When philanthropist Grinnell Willis dedicated the original wing of the Morristown & Township Library a century ago, he expressed hopes it would become “a cool and quiet resting place where old and young, man, woman, and child may freely come and fill their cup to overflowing at this well of knowledge and entertainment.”
It has been all that and more, serving the public in ways the retired textile merchant could not have envisioned.
“We are living in a changing world, with fast tweets and instant one-liners to get your information,” Morristown Mayor Tim Dougherty told neighbors and officials who gathered at the library on Friday to celebrate its centennial.
“Research, and reading, and information, is one of the most crucial things you can do for yourself, and teaching your children and your friends to really look into things, and really read and find out what the truth is,” said Dougherty.”
Libraries like this one are more than just books, said Assemblyman Anthony M. Bucco (R-25th Dist.).
Slideshow photos by Kevin Coughlin:
“Sometimes they serve as a place where people can go to get warm out of the cold. For people that don’t have access to the internet or computers, a place where they can come and do some research, and maybe even find a job,” Bucco said.
Library patrons can find free tax tips, see foreign films, trace their genealogy, join a sewing circle or take comfort from the Downton Abbey Support Group. Radio recreations, game shows, jazz concerts and the occasional Speakeasy keep things lively.
Well-wishers sipped wine and ate pasta and pastries on Friday. Proclamations were read. Library Director Chad Leinaweaver displayed a flag that flew over the Capitol, a gift from Rep. Rodney Frelinghuysen (R-11th Dist.), who sent a note recalling his childhood visits to the library.
(Frelinghuysen’s support of President Trump’s policies elicited one or two hisses from guests–a response that probably would have been unthinkable at such a ceremonial occasion back in 1917.)
‘THE COOLEST THING EVER’
Assemblyman Michael Patrick Carroll (R-25th Dist.) remembered marching into the library at age 5 for a major milestone.
“I had just learned to write my name. And that was the key. Once you learned to write your name, you could go back into the children’s section, right through that door there, and get your library card,” Carroll recounted.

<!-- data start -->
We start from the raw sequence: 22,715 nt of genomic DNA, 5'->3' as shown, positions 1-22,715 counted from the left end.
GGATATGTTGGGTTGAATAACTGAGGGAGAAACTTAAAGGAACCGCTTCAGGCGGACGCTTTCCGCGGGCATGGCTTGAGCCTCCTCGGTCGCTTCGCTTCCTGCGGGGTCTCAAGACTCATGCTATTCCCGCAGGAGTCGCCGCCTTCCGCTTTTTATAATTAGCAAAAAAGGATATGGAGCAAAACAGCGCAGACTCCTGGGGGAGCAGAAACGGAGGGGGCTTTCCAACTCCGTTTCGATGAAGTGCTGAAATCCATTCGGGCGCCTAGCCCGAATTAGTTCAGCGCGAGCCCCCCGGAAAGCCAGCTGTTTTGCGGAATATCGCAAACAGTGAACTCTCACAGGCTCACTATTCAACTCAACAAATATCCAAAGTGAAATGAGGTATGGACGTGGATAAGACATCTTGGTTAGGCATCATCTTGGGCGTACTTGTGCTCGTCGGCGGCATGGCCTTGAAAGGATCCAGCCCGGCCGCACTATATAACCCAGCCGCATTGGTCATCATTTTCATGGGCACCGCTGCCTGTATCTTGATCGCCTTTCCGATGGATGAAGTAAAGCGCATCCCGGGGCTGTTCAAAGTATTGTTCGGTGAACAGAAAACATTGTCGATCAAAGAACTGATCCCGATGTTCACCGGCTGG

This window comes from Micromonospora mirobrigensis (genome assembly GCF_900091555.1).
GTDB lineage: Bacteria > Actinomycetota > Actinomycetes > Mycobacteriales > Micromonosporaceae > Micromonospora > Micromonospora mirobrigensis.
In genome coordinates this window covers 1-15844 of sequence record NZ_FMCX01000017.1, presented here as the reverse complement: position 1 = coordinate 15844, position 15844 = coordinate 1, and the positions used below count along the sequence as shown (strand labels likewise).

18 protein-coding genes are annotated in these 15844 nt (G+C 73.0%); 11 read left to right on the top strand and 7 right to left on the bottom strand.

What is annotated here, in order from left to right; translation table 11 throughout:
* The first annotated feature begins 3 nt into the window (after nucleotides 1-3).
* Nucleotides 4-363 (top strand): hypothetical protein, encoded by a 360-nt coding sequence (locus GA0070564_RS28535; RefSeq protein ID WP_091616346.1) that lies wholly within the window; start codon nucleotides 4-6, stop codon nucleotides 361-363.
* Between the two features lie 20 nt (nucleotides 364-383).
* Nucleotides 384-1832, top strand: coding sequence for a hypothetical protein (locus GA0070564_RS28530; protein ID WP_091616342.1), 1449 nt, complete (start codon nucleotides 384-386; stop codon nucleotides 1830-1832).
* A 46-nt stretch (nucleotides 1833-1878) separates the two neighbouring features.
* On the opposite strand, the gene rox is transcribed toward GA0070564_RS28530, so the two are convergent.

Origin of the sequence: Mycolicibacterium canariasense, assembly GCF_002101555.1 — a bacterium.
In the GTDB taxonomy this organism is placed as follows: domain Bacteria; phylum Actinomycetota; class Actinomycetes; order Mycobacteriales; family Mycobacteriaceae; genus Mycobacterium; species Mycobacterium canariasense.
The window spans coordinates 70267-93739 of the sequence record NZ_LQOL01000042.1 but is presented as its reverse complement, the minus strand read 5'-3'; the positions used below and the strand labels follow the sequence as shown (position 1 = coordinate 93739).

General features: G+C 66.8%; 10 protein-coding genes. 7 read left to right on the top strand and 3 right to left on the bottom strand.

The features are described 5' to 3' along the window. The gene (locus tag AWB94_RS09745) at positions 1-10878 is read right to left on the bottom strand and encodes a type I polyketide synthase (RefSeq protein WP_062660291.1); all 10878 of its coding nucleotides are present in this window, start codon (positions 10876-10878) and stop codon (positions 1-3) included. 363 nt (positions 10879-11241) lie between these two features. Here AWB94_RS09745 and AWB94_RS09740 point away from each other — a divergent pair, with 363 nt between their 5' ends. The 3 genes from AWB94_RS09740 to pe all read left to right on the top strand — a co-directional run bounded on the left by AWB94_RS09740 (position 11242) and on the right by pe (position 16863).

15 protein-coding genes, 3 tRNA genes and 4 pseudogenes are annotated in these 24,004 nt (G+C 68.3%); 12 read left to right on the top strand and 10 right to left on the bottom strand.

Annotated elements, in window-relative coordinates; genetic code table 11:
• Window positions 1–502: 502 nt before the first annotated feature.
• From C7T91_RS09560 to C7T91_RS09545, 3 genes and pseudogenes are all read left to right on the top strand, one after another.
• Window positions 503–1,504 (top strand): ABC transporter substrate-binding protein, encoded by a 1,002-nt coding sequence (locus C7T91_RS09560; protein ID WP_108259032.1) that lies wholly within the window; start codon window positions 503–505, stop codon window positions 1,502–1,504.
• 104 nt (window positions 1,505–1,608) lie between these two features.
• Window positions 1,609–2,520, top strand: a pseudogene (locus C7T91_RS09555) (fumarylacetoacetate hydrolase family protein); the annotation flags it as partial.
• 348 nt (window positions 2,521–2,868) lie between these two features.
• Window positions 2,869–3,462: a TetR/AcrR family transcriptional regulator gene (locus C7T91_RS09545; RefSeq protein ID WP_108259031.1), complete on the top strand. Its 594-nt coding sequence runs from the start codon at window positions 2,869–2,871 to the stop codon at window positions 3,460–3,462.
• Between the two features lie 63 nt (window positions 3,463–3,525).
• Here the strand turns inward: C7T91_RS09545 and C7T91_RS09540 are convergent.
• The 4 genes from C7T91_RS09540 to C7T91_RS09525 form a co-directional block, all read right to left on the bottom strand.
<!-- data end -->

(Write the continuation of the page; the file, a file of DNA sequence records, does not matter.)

Township Mayor Bruce Sisler shared a boyhood recollection of the Bookmobile.
“It was the coolest thing ever,” Sisler said. “My sister and I loved getting out of school, going to playgrounds and seeing the Bookmobile.”
Willis dedicated what is now known as the “1917 Wing” to his late wife; the building replaced the Morristown Lyceum, destroyed by fire three years earlier.
The structure is as sturdy as it is beautiful, surviving explosions in 1994 and 2010. Greater Morristown became acutely aware of the library’s importance when the place closed for extended periods after those devastating events.
For a tax bill of about $150, households in Morristown and Morris Township get access to “a tremendous wealth of information, tons of very friendly and knowledgeable people who will explain to you how to harness, use and understand that information–which Google can’t do for you,” said Geoffrey Brooks, president of the Morristown & Morris Township Library Foundation.
“It’s part of the fabric of our community, a centerpiece, a staple of what makes Morristown great,” Dougherty said.
And the library is a symbol of cooperation, the Mayor said.
Although the Town and Township governments differ politically, Dougherty said neither balked at providing $500,000 apiece for exterior renovations, which the library hopes will be completed this year.
“Thank God we have the relationship we do with the Township, because no matter what, this is the common bond right here,” said Dougherty.
While he often jests about merging the two municipalities, he suggested the library centennial really could be a harbinger of more joint services over the next 100 years.
“If this can be successful,” Dougherty said, “so can other things.”